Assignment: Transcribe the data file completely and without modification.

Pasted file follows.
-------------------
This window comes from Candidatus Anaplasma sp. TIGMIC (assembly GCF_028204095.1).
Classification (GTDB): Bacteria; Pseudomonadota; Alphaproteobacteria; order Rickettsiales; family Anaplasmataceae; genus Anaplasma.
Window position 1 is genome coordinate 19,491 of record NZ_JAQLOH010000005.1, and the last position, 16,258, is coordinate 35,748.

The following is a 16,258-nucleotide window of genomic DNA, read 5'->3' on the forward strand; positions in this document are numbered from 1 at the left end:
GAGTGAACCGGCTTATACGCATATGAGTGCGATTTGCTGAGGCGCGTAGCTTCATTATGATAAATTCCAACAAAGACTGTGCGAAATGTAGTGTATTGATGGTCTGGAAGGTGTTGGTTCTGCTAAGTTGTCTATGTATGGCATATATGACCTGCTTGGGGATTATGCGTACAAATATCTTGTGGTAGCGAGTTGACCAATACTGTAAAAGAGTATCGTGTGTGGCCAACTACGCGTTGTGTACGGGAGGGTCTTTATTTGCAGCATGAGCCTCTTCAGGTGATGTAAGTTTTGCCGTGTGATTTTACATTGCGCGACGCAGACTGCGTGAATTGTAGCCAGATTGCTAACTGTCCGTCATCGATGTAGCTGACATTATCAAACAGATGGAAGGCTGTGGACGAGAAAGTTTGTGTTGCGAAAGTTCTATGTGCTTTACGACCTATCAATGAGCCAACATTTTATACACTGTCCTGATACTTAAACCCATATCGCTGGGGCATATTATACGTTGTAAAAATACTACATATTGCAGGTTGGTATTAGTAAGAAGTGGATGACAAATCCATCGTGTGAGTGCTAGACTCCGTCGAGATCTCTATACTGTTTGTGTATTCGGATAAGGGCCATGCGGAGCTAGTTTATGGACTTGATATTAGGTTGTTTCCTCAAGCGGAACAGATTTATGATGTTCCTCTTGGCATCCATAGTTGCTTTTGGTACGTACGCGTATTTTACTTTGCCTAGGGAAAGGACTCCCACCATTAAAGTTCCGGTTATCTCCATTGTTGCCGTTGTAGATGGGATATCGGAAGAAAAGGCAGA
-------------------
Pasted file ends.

This window comes from Candidatus Anaplasma sp. TIGMIC (assembly GCF_028204095.1).
Classification (GTDB): Bacteria; Pseudomonadota; Alphaproteobacteria; order Rickettsiales; family Anaplasmataceae; genus Anaplasma.
Window position 1 is genome coordinate 19,491 of record NZ_JAQLOH010000005.1, and the last position, 16,258, is coordinate 35,748.

The following is a 16,258-nucleotide window of genomic DNA, read 5'->3' on the forward strand; positions in this document are numbered from 1 at the left end:
GAGTGAACCGGCTTATACGCATATGAGTGCGATTTGCTGAGGCGCGTAGCTTCATTATGATAAATTCCAACAAAGACTGTGCGAAATGTAGTGTATTGATGGTCTGGAAGGTGTTGGTTCTGCTAAGTTGTCTATGTATGGCATATATGACCTGCTTGGGGATTATGCGTACAAATATCTTGTGGTAGCGAGTTGACCAATACTGTAAAAGAGTATCGTGTGTGGCCAACTACGCGTTGTGTACGGGAGGGTCTTTATTTGCAGCATGAGCCTCTTCAGGTGATGTAAGTTTTGCCGTGTGATTTTACATTGCGCGACGCAGACTGCGTGAATTGTAGCCAGATTGCTAACTGTCCGTCATCGATGTAGCTGACATTATCAAACAGATGGAAGGCTGTGGACGAGAAAGTTTGTGTTGCGAAAGTTCTATGTGCTTTACGACCTATCAATGAGCCAACATTTTATACACTGTCCTGATACTTAAACCCATATCGCTGGGGCATATTATACGTTGTAAAAATACTACATATTGCAGGTTGGTATTAGTAAGAAGTGGATGACAAATCCATCGTGTGAGTGCTAGACTCCGTCGAGATCTCTATACTGTTTGTGTATTCGGATAAGGGCCATGCGGAGCTAGTTTATGGACTTGATATTAGGTTGTTTCCTCAAGCGGAACAGATTTATGATGTTCCTCTTGGCATCCATAGTTGCTTTTGGTACGTACGCGTATTTTACTTTGCCTAGGGAAAGGACTCCCACCATTAAAGTTCCGGTTATCTCCATTGTTGCCGTTGTAGATGGGATATCGGAAGAAAAGGCAGA